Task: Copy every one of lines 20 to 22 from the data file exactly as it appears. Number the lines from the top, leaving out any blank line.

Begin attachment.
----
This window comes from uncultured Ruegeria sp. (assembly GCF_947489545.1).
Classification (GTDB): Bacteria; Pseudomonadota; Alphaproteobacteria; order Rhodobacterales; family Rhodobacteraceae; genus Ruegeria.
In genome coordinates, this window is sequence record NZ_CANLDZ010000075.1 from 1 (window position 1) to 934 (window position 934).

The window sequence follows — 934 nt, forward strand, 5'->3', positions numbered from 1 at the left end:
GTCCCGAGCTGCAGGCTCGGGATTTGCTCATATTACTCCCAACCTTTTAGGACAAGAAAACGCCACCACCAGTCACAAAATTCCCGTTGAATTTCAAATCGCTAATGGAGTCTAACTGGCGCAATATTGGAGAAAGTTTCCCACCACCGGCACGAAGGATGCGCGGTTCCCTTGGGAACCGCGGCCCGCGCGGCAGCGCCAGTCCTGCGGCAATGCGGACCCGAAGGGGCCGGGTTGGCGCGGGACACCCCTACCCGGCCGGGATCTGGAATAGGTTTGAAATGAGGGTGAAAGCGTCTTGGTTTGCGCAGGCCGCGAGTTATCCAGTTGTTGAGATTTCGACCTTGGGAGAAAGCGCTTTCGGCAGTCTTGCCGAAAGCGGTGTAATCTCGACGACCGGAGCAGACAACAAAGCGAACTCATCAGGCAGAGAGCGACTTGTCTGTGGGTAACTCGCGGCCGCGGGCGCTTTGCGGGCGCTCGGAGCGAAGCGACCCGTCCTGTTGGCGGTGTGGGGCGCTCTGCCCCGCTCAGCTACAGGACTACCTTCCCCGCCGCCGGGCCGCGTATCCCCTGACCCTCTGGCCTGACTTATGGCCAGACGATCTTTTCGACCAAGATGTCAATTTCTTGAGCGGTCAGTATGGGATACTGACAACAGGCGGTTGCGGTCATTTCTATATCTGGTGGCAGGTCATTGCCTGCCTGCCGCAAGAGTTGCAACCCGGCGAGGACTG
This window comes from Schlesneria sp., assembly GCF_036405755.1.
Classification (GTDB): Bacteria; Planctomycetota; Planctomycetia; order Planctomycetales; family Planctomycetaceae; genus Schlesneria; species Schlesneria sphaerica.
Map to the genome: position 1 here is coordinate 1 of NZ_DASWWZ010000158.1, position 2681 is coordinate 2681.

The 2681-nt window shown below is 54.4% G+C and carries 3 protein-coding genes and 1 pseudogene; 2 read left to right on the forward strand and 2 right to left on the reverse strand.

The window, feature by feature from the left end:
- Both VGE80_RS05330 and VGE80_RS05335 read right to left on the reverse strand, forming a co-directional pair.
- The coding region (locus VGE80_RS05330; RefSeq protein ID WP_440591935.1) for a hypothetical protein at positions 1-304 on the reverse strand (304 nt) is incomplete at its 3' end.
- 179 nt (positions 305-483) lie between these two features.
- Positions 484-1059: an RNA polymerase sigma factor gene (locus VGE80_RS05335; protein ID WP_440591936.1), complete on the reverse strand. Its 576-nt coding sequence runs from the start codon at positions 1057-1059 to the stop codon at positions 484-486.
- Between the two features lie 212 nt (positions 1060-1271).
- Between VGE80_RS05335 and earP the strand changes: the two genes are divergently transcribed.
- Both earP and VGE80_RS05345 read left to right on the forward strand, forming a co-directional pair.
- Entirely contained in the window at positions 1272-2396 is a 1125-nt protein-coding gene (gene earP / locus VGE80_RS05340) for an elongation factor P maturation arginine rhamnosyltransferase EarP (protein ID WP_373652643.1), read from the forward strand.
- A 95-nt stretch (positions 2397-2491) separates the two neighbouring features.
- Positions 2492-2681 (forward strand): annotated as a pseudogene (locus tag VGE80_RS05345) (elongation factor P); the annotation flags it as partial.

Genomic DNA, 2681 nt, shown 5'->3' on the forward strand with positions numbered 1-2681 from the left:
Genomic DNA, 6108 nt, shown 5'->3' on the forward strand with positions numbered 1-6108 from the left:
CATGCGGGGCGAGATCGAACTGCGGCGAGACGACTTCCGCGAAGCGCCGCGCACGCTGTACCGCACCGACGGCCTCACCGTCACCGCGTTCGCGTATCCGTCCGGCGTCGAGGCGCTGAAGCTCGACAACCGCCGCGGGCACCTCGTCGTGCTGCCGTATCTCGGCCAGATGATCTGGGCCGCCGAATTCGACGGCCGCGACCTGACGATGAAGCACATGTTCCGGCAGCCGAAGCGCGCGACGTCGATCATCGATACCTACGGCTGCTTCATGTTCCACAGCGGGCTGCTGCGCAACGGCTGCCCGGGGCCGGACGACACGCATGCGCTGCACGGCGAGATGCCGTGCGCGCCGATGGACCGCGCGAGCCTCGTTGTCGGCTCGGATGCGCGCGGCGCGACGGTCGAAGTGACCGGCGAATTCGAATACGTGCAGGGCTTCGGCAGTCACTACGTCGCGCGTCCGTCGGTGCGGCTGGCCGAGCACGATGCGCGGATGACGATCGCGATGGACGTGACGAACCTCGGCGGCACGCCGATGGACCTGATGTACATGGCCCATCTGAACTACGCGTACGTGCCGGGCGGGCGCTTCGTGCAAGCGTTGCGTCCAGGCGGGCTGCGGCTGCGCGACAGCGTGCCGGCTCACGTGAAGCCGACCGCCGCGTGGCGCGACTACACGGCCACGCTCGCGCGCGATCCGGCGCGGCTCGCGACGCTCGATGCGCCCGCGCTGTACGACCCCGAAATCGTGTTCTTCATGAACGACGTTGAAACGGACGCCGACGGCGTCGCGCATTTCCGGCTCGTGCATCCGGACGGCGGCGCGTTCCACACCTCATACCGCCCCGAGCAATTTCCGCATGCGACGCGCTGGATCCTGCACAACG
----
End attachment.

- Positions 2492-2681 (forward strand): annotated as a pseudogene (locus tag VGE80_RS05345) (elongation factor P); the annotation flags it as partial.

Genomic DNA, 2681 nt, shown 5'->3' on the forward strand with positions numbered 1-2681 from the left:
Genomic DNA, 6108 nt, shown 5'->3' on the forward strand with positions numbered 1-6108 from the left: